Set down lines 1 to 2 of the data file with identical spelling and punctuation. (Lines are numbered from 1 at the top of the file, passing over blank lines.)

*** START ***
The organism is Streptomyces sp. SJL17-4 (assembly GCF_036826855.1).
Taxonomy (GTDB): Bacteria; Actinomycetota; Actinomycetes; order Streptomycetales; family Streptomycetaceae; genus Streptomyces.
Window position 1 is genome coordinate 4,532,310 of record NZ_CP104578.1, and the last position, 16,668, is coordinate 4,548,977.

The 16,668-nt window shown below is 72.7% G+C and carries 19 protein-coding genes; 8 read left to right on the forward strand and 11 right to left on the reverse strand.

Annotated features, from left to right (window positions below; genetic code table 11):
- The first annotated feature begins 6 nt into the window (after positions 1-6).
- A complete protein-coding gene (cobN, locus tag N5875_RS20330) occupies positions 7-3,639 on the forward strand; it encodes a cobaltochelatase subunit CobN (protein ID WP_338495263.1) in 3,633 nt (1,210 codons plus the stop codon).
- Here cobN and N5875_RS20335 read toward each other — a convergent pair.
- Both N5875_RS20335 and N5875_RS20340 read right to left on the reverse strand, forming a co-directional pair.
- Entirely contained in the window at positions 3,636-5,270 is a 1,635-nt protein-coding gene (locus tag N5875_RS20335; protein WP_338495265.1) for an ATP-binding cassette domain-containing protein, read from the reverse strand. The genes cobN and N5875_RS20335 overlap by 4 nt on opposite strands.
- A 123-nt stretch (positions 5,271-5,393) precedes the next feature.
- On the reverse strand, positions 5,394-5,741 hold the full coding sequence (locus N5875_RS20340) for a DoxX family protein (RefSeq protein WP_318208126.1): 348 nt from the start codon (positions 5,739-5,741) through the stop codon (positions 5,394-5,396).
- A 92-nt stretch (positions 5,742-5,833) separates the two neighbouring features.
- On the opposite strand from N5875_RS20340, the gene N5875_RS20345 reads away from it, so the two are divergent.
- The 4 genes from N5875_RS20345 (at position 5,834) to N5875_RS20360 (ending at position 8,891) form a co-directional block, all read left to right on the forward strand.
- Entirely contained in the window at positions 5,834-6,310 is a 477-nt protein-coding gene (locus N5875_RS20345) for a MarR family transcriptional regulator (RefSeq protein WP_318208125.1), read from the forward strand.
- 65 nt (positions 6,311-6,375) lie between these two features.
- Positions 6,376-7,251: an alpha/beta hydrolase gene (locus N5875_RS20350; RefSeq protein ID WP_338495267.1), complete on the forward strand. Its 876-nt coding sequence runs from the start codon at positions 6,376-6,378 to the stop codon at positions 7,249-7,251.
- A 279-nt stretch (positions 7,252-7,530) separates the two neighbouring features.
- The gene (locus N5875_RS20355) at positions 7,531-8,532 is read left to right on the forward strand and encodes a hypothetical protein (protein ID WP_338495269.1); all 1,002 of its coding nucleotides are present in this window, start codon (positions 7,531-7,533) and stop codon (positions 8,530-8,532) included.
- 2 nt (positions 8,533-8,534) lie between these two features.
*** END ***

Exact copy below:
The organism is Streptomyces sp. SJL17-4 (assembly GCF_036826855.1).
Taxonomy (GTDB): Bacteria; Actinomycetota; Actinomycetes; order Streptomycetales; family Streptomycetaceae; genus Streptomyces.